Patients with spinal-bulbar muscular atrophy (SBMA) are at high risk for nonalcoholic liver disease as well as elevated glucose, serum triglycerides, and insulin, according to study findings published in Neurology.
The investigators of this study evaluated 2 groups of patients: patients with SBMA undergoing laboratory evaluation and liver imaging (n=22) and patients with SBMA (n=14) vs female carriers (n=13) and control patients (n=23). In addition, the researchers evaluated both liver and muscle fat by 1H magnetic resonance spectroscopy.
After magnetic resonance spectroscopy imaging in the first group, the investigators found evidence of fatty liver disease in all patients with SBMA.
Among these participants, the mean dome intrahepatic triacylglycerol was 27% (range, 6%-66%; reference control value, ≤5.5%). In addition, those with SBMA in the second group had higher liver dome magnetic resonance spectroscopy measurements compared with age- and sex-matched control patients (17±14 vs 3±3 [male] and 2±2 [female]; P ≤.01).
The mean male and disease control measurements were 3% and 17%, respectively. Patients with SBMA also had significantly greater serum levels of alanine aminotransferase, aspartate aminotransferase, and creatinine kinase (P <.01). Compared with control patients, those with SBMA featured evidence of metabolic syndrome and insulin resistance. According to findings from liver biopsies, nonalcoholic steatohepatitis (n=2) and simple steatosis (n=2) were also found.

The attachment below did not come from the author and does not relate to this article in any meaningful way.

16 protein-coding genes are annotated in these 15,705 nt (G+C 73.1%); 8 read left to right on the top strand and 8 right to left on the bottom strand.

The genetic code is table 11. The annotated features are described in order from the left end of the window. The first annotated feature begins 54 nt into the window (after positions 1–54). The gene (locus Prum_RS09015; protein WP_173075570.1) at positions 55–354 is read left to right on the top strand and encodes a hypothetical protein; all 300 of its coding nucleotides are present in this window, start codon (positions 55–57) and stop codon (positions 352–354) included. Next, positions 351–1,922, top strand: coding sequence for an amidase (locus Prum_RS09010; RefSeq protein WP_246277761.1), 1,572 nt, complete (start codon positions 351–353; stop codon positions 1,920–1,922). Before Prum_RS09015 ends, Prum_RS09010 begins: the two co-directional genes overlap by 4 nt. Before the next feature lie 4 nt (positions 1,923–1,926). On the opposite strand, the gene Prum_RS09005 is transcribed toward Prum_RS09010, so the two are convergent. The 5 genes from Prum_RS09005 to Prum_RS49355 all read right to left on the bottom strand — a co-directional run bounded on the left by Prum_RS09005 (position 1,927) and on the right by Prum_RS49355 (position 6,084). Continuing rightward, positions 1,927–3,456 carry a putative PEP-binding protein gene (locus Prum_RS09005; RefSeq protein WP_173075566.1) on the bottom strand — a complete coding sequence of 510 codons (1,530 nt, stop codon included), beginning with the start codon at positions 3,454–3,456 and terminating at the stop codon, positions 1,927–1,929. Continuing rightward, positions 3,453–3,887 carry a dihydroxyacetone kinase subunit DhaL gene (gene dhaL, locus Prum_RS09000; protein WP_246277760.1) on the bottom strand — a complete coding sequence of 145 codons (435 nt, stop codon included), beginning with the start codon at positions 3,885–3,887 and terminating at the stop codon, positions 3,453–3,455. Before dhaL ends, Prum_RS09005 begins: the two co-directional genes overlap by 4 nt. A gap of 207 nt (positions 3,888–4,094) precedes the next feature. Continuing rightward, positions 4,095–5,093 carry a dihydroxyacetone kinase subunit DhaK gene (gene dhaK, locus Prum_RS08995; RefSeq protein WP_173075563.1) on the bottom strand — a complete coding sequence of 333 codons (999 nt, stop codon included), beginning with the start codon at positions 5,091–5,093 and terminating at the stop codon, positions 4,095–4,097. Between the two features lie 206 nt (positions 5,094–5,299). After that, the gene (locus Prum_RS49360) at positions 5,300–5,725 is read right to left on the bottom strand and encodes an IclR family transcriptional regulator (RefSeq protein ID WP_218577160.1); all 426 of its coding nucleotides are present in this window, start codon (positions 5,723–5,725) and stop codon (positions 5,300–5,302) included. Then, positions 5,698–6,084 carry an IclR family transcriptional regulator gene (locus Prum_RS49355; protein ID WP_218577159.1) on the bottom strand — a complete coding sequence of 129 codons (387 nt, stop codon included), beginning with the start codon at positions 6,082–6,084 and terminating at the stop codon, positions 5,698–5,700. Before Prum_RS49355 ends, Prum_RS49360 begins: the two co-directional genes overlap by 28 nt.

Although the researchers indicate that previous research has demonstrated elevations of serum cholesterol in patients with SBMA, the small sample size of 14 in the second group limits the study’s detection power for this variable.
Because of the liver’s prominent role in drug metabolism, the investigators suggest healthcare practitioners “prescribing medications or evaluating candidate therapeutics for patients with SBMA should be aware of the risk for fatty liver disease and monitor hepatic function.”
Guber RD, Takyar V, Kokkinis A, et al. Nonalcoholic fatty liver disease in spinal and bulbar muscular atrophy. Neurology. 2017;89(24):2481-2490.